'Stardust': Slack Magic, By Kurt Loder

Take a classic Neil Gaiman comic, add a hot young director and some big stars, and you get ... this?

"Stardust" is an attempted magical fantasy with so much going for it -- splashy cast, budget-gobbling digital designs -- that you wonder while you watch it why it isn't going anywhere more, well, magical. Based on Neil Gaiman's 1997 comic series, the movie is stuffed with insistent wonders -- all manner of witches and spells and general faerie whatnot, plus a sky-borne pirate ship that sails the bounding clouds. But the story sprawls, and it's sometimes confusing (seven scheming princes, with names ranging from Primus to Septimus, are especially hard to keep track of). There are some funny moments, and director Matthew Vaughn, who co-wrote the script, also works up some expensively impressive images. (Although even the best of these, the aerial inventions, were just as enthrallingly approximated in the low-budget "Sky Captain and the World of Tomorrow.") The movie's intended sense of enchantment never rises to the level of real wonder, which leaves it wallowing in the lowlands of whimsy.

The story is set in Olden Times (the late 1830s, in Gaiman's original tale), in the English country village of Wall, so named for the stone barricade that separates it from the magical kingdom of Stormhold next door. A young man named Tristan (Charlie Cox) longs to win the heart of a local beauty named Victoria (Sienna Miller), and as a token of his devotion vows to catch a falling star for her. He boldly crosses the wall into Stormhold to find this item. Meanwhile, far away, the King of Stormhold (Peter O'Toole) is dying, and his sons are contesting with one another to inherit his crown. (Some of them have already been murderously dispatched by their more ruthless siblings, but they hang around as a sort of ghostly black-and-white chorus.) The princes' expiring father decrees that whichever one of them can locate a lost ruby necklace shall be the next monarch, and off they skedaddle in search of it.

Tristan finds the star he needs, but it turns out really to be a beautiful girl named Yvaine (Claire Danes), who's fallen to Earth with the ruby necklace in her possession. Three witches hear about this star girl's arrival, and they determine to capture her and cut out her heart in order to restore their own vanished beauty. One of these cackling hags, Lamia (Michelle Pfeiffer), is selected to undertake the mission and is made temporarily presentable with the remaining shreds of the last heart she and her sisters secured for this purpose long ago. Much chasing, curse-casting and flame-hurling ensues, and then ensues some more. Director Vaughn knows how to keep this cinematic contraption rattling along; getting it to stop, though, was clearly a bit of a problem. (The movie is just over two hours long.)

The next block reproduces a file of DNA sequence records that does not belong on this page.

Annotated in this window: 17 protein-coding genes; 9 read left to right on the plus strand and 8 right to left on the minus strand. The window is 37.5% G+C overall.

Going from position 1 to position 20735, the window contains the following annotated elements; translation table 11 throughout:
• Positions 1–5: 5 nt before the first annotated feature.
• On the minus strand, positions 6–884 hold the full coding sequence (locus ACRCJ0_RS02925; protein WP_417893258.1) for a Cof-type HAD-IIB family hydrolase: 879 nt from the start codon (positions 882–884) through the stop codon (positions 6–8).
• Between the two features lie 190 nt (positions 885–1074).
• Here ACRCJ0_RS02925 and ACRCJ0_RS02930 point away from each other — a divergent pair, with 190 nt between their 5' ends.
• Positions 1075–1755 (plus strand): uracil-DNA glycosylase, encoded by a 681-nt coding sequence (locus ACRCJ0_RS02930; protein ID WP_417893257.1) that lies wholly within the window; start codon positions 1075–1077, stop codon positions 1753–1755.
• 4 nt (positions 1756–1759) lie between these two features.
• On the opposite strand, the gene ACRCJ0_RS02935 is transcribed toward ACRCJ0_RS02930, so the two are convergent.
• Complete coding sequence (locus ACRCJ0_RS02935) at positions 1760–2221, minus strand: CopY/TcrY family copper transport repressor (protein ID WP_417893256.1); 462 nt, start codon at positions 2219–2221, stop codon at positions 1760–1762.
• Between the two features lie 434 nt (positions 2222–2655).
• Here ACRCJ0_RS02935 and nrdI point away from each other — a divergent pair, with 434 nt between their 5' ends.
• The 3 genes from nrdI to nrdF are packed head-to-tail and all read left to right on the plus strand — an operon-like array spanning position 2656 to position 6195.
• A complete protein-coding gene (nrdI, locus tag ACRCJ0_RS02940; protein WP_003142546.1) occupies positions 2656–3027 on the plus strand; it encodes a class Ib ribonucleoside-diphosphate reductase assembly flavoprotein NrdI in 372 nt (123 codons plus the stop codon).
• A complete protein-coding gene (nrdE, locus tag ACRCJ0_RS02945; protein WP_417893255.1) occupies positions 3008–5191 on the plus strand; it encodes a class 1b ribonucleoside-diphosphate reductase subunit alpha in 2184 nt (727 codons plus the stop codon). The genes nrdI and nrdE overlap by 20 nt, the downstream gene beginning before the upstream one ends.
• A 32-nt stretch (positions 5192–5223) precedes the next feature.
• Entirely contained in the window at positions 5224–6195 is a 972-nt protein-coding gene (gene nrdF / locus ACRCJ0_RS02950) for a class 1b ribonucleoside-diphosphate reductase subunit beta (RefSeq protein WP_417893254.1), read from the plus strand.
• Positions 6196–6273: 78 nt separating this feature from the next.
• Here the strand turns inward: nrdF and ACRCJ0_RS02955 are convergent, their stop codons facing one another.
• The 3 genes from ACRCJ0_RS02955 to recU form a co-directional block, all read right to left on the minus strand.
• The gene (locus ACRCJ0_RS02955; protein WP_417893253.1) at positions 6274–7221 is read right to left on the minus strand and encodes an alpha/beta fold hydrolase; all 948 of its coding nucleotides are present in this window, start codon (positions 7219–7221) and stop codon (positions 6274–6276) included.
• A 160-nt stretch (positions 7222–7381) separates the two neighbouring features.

The actors are generally engaging and seem to be having fun. Michelle Pfeiffer, apparently back to stay after a five-year screen hiatus, brings complete diva authority to her witchy machinations. (Every time she works some magic, she loses a bit of her borrowed beauty. At one point, she casts a spell and her boobs sag.) And Claire Danes, who bears a distracting resemblance to Gwyneth Paltrow here, has a winningly celestial deportment (stressed a little too nudgingly, perhaps, with an overlay of digital glow). Mark Strong brings a dashing caddishness to the role of Prince Septimus, the most dogged of Yvaine's royal pursuers; and Ricky Gervais (of "The Office"), as Ferdy the Fence, dealer in stolen lightning bolts, gathers up his two brief scenes in a big silly beaver hat and walks off with them.

Unfortunately, there are some crucially weak links in the cast, too. Charlie Cox is a suitably handsome lead, but his appeal seems a little too unformed at this point to anchor such a star-crowded picture. Much worse yet, Robert De Niro has taken Gaiman's kindly Captain Alberic, leader of the sky pirates, and turned him, for no reason at all, into "Captain Shakespeare," a mincing transvestite, complete with red boa, petticoats and fluttery fan. This could be the most pointlessly grotesque performance of De Niro's career; it's flabbergastingly unfunny.

In the "Stardust" production notes, the filmmakers blithely cite "The Princess Bride" as a model for their own picture -- a ruinous comparison. Not only was that 1987 film incomparable in its limber wit and larky charm, it was also half an hour shorter than this one. In fact, you might want to rent "The Princess Bride" and watch it again. It'll give you something to do in case you're not watching this.

(Watch "Stardust" author Neil Gaiman talk about hanging out on the "Hellboy 2" set, feeling guilty about a flying pirate ship and more.)

("Stardust" is a Paramount Pictures release. Paramount and MTV are both subsidiaries of Viacom.)

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